# How Long is the Roll?

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My conceptual physics class was chugging along just fine the other day. Then a kid asked for some paper towel. When I took out a giant roll from under the sink, the day’s lesson took a detour which would make Dan Meyer proud.

Kid: “Whoa! How long would it be if you unrolled the whole thing?”

Me: “I don’t know…you want to find out?”

Kid: “Yeah!”

Me: “OK. But you’ll need to make a prediction first.”

How long is the giant roll?

Takin' data with a smaller roll

Class data. Groups measured different amounts of paper towel. Who will be closest to the actual roll length?

Time to unroll!

Final analysis with an attempted shot at evidence-based reasoning.

### 5 responses to “How Long is the Roll?”

1. Very cool! How long did this take?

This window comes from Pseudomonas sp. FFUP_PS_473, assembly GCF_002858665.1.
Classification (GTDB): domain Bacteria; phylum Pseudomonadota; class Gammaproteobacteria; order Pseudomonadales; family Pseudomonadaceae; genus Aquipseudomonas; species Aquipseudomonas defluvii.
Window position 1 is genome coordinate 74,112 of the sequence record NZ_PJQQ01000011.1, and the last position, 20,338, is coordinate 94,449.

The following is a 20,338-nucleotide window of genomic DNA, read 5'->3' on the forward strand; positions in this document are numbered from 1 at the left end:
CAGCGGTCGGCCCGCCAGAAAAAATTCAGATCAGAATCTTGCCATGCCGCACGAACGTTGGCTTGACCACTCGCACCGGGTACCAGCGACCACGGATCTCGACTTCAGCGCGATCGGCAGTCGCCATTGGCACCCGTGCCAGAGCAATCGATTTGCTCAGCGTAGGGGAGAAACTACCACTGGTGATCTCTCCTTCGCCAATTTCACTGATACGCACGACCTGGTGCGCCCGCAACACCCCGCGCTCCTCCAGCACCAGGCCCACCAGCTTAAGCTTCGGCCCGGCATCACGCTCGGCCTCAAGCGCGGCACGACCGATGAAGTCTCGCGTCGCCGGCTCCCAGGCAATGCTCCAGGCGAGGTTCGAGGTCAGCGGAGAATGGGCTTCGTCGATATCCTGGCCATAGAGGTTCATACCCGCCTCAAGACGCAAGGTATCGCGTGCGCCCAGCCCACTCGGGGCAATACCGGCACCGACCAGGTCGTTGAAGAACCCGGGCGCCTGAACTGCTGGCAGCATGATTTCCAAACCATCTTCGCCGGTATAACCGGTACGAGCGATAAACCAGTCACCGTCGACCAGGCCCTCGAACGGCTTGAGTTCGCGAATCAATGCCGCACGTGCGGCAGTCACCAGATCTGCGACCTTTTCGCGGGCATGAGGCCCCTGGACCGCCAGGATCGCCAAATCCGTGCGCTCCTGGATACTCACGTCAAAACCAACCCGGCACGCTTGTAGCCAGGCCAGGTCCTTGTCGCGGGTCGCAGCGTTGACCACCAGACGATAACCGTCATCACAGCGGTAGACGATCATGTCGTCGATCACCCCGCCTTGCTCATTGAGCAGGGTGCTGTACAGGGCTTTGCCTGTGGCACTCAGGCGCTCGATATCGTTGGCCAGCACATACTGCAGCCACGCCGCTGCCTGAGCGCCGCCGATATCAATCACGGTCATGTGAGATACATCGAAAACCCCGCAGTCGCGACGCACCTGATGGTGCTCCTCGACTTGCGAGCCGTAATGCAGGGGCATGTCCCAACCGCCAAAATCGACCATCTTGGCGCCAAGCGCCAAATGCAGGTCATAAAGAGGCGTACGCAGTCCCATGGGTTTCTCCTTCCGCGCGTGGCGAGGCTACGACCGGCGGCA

• It took 2 days. The first day was setting up the problem in their notebooks, having students write up a brief proposal as to what data they wanted to collect and why, taking data, and collecting predictions from all the groups. Some groups massed the same length (though not the same piece of towel) several times, some groups massed several different lengths, while others just massed one length of paper towel.
The second day involved 15 minutes walking to the football field and back, 10 minutes to unroll and clean up, and the remaining 15 minutes to compute percent errors and explain what relationship (if any) existed between how far off predictions were and how much paper towel was massed.
It wasn’t the most challenging activity, but I wanted to build a class culture where students’ questions are valued and explored. If this had been my calc-based physics class, we would have predicted the length using calculus as well.

2. I am proud. Nice work.

3. Fantastic!